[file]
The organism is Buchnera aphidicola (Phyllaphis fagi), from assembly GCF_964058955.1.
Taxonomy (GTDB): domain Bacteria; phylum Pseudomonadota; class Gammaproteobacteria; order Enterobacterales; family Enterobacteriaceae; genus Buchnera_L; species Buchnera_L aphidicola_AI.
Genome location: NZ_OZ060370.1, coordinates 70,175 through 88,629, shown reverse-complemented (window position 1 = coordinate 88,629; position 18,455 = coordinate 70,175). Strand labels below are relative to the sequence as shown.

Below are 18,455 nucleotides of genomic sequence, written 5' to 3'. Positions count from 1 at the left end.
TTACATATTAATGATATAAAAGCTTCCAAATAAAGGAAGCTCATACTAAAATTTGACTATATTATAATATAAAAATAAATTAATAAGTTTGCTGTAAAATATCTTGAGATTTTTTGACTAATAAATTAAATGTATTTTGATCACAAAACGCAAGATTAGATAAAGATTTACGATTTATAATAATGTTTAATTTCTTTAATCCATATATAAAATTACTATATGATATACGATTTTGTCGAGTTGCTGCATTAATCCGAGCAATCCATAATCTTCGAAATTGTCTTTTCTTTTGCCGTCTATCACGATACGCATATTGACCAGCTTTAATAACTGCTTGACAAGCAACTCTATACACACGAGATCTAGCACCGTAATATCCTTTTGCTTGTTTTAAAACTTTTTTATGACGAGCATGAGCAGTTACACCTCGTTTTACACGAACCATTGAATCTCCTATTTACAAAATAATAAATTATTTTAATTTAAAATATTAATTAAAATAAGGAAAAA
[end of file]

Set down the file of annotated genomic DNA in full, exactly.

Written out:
The organism is Buchnera aphidicola (Phyllaphis fagi), from assembly GCF_964058955.1.
Taxonomy (GTDB): domain Bacteria; phylum Pseudomonadota; class Gammaproteobacteria; order Enterobacterales; family Enterobacteriaceae; genus Buchnera_L; species Buchnera_L aphidicola_AI.
Genome location: NZ_OZ060370.1, coordinates 70,175 through 88,629, shown reverse-complemented (window position 1 = coordinate 88,629; position 18,455 = coordinate 70,175). Strand labels below are relative to the sequence as shown.

Below are 18,455 nucleotides of genomic sequence, written 5' to 3'. Positions count from 1 at the left end.
TTACATATTAATGATATAAAAGCTTCCAAATAAAGGAAGCTCATACTAAAATTTGACTATATTATAATATAAAAATAAATTAATAAGTTTGCTGTAAAATATCTTGAGATTTTTTGACTAATAAATTAAATGTATTTTGATCACAAAACGCAAGATTAGATAAAGATTTACGATTTATAATAATGTTTAATTTCTTTAATCCATATATAAAATTACTATATGATATACGATTTTGTCGAGTTGCTGCATTAATCCGAGCAATCCATAATCTTCGAAATTGTCTTTTCTTTTGCCGTCTATCACGATACGCATATTGACCAGCTTTAATAACTGCTTGACAAGCAACTCTATACACACGAGATCTAGCACCGTAATATCCTTTTGCTTGTTTTAAAACTTTTTTATGACGAGCATGAGCAGTTACACCTCGTTTTACACGAACCATTGAATCTCCTATTTACAAAATAATAAATTATTTTAATTTAAAATATTAATTAAAATAAGGAAAAA